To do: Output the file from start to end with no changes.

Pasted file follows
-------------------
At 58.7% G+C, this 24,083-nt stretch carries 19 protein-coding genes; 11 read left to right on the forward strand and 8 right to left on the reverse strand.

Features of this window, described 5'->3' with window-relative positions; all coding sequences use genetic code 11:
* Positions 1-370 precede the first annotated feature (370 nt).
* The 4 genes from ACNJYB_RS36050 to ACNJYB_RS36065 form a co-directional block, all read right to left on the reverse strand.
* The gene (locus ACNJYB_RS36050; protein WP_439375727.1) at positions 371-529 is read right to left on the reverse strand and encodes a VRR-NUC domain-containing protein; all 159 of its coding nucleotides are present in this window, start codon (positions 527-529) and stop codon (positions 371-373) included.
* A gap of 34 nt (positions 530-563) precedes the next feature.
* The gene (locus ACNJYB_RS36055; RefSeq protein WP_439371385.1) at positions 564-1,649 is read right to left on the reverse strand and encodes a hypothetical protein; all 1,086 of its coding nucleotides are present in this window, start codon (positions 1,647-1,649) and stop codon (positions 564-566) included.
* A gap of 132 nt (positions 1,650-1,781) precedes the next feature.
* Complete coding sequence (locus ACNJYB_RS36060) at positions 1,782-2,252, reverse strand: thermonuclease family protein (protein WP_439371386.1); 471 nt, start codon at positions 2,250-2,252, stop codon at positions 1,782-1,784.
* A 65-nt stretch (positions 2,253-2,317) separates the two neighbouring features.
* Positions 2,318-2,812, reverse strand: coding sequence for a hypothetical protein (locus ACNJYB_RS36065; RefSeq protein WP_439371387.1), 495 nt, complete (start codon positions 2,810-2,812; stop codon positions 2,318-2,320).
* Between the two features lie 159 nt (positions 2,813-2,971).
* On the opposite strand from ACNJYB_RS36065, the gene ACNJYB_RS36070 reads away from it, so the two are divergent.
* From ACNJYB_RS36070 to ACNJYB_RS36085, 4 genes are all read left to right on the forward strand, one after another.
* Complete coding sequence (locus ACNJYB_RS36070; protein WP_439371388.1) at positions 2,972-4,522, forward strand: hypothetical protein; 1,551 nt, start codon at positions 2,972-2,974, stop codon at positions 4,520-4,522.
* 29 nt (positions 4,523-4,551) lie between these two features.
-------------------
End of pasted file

At 58.7% G+C, this 24,083-nt stretch carries 19 protein-coding genes; 11 read left to right on the forward strand and 8 right to left on the reverse strand.

Features of this window, described 5'->3' with window-relative positions; all coding sequences use genetic code 11:
* Positions 1-370 precede the first annotated feature (370 nt).
* The 4 genes from ACNJYB_RS36050 to ACNJYB_RS36065 form a co-directional block, all read right to left on the reverse strand.
* The gene (locus ACNJYB_RS36050; protein WP_439375727.1) at positions 371-529 is read right to left on the reverse strand and encodes a VRR-NUC domain-containing protein; all 159 of its coding nucleotides are present in this window, start codon (positions 527-529) and stop codon (positions 371-373) included.
* A gap of 34 nt (positions 530-563) precedes the next feature.
* The gene (locus ACNJYB_RS36055; RefSeq protein WP_439371385.1) at positions 564-1,649 is read right to left on the reverse strand and encodes a hypothetical protein; all 1,086 of its coding nucleotides are present in this window, start codon (positions 1,647-1,649) and stop codon (positions 564-566) included.
* A gap of 132 nt (positions 1,650-1,781) precedes the next feature.
* Complete coding sequence (locus ACNJYB_RS36060) at positions 1,782-2,252, reverse strand: thermonuclease family protein (protein WP_439371386.1); 471 nt, start codon at positions 2,250-2,252, stop codon at positions 1,782-1,784.
* A 65-nt stretch (positions 2,253-2,317) separates the two neighbouring features.
* Positions 2,318-2,812, reverse strand: coding sequence for a hypothetical protein (locus ACNJYB_RS36065; RefSeq protein WP_439371387.1), 495 nt, complete (start codon positions 2,810-2,812; stop codon positions 2,318-2,320).
* Between the two features lie 159 nt (positions 2,813-2,971).
* On the opposite strand from ACNJYB_RS36065, the gene ACNJYB_RS36070 reads away from it, so the two are divergent.
* From ACNJYB_RS36070 to ACNJYB_RS36085, 4 genes are all read left to right on the forward strand, one after another.
* Complete coding sequence (locus ACNJYB_RS36070; protein WP_439371388.1) at positions 2,972-4,522, forward strand: hypothetical protein; 1,551 nt, start codon at positions 2,972-2,974, stop codon at positions 4,520-4,522.
* 29 nt (positions 4,523-4,551) lie between these two features.